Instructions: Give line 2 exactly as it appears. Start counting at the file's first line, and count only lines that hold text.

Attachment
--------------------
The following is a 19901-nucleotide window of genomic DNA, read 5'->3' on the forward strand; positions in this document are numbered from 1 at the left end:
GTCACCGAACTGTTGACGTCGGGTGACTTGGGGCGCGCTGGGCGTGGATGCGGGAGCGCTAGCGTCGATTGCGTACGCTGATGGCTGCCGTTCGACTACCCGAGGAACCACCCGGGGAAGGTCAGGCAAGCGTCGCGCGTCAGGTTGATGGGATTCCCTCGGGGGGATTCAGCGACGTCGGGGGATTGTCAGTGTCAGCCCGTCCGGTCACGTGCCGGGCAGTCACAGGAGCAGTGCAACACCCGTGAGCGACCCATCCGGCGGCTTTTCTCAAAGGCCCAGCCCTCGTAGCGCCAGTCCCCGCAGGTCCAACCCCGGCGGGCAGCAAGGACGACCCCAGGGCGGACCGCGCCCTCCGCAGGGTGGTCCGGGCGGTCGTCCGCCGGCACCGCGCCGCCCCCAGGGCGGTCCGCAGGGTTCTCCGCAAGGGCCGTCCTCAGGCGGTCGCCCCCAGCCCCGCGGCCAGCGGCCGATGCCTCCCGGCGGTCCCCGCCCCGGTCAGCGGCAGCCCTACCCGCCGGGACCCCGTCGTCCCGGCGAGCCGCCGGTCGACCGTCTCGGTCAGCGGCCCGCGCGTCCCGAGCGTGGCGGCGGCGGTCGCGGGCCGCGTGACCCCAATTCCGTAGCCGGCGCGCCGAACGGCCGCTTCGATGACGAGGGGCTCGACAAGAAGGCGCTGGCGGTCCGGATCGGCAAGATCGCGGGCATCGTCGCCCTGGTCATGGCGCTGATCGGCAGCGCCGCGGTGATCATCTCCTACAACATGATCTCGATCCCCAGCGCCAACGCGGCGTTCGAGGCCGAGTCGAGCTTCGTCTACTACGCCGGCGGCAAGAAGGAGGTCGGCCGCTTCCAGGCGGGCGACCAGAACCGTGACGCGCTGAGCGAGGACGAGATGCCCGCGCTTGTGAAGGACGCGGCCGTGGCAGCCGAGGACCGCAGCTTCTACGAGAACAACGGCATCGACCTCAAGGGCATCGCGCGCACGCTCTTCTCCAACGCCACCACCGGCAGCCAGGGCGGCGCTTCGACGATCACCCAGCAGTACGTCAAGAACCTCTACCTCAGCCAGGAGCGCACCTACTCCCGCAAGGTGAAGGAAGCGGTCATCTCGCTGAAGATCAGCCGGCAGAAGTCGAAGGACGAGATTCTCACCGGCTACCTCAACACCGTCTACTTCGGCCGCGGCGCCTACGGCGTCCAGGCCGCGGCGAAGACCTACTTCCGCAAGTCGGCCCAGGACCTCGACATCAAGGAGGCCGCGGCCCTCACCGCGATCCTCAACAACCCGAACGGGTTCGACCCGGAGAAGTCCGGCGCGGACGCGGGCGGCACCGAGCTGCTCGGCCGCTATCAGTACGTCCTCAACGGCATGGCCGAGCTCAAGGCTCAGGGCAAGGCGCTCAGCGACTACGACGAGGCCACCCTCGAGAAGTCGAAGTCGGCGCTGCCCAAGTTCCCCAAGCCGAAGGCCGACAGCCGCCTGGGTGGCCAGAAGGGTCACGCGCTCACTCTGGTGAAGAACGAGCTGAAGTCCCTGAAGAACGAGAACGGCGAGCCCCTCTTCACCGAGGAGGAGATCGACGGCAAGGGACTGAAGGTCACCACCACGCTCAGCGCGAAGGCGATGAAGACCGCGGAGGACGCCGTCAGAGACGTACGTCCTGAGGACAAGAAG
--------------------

GTCACCGAACTGTTGACGTCGGGTGACTTGGGGCGCGCTGGGCGTGGATGCGGGAGCGCTAGCGTCGATTGCGTACGCTGATGGCTGCCGTTCGACTACCCGAGGAACCACCCGGGGAAGGTCAGGCAAGCGTCGCGCGTCAGGTTGATGGGATTCCCTCGGGGGGATTCAGCGACGTCGGGGGATTGTCAGTGTCAGCCCGTCCGGTCACGTGCCGGGCAGTCACAGGAGCAGTGCAACACCCGTGAGCGACCCATCCGGCGGCTTTTCTCAAAGGCCCAGCCCTCGTAGCGCCAGTCCCCGCAGGTCCAACCCCGGCGGGCAGCAAGGACGACCCCAGGGCGGACCGCGCCCTCCGCAGGGTGGTCCGGGCGGTCGTCCGCCGGCACCGCGCCGCCCCCAGGGCGGTCCGCAGGGTTCTCCGCAAGGGCCGTCCTCAGGCGGTCGCCCCCAGCCCCGCGGCCAGCGGCCGATGCCTCCCGGCGGTCCCCGCCCCGGTCAGCGGCAGCCCTACCCGCCGGGACCCCGTCGTCCCGGCGAGCCGCCGGTCGACCGTCTCGGTCAGCGGCCCGCGCGTCCCGAGCGTGGCGGCGGCGGTCGCGGGCCGCGTGACCCCAATTCCGTAGCCGGCGCGCCGAACGGCCGCTTCGATGACGAGGGGCTCGACAAGAAGGCGCTGGCGGTCCGGATCGGCAAGATCGCGGGCATCGTCGCCCTGGTCATGGCGCTGATCGGCAGCGCCGCGGTGATCATCTCCTACAACATGATCTCGATCCCCAGCGCCAACGCGGCGTTCGAGGCCGAGTCGAGCTTCGTCTACTACGCCGGCGGCAAGAAGGAGGTCGGCCGCTTCCAGGCGGGCGACCAGAACCGTGACGCGCTGAGCGAGGACGAGATGCCCGCGCTTGTGAAGGACGCGGCCGTGGCAGCCGAGGACCGCAGCTTCTACGAGAACAACGGCATCGACCTCAAGGGCATCGCGCGCACGCTCTTCTCCAACGCCACCACCGGCAGCCAGGGCGGCGCTTCGACGATCACCCAGCAGTACGTCAAGAACCTCTACCTCAGCCAGGAGCGCACCTACTCCCGCAAGGTGAAGGAAGCGGTCATCTCGCTGAAGATCAGCCGGCAGAAGTCGAAGGACGAGATTCTCACCGGCTACCTCAACACCGTCTACTTCGGCCGCGGCGCCTACGGCGTCCAGGCCGCGGCGAAGACCTACTTCCGCAAGTCGGCCCAGGACCTCGACATCAAGGAGGCCGCGGCCCTCACCGCGATCCTCAACAACCCGAACGGGTTCGACCCGGAGAAGTCCGGCGCGGACGCGGGCGGCACCGAGCTGCTCGGCCGCTATCAGTACGTCCTCAACGGCATGGCCGAGCTCAAGGCTCAGGGCAAGGCGCTCAGCGACTACGACGAGGCCACCCTCGAGAAGTCGAAGTCGGCGCTGCCCAAGTTCCCCAAGCCGAAGGCCGACAGCCGCCTGGGTGGCCAGAAGGGTCACGCGCTCACTCTGGTGAAGAACGAGCTGAAGTCCCTGAAGAACGAGAACGGCGAGCCCCTCTTCACCGAGGAGGAGATCGACGGCAAGGGACTGAAGGTCACCACCACGCTCAGCGCGAAGGCGATGAAGACCGCGGAGGACGCCGTCAGAGACGTACGTCCTGAGGACAAGAAG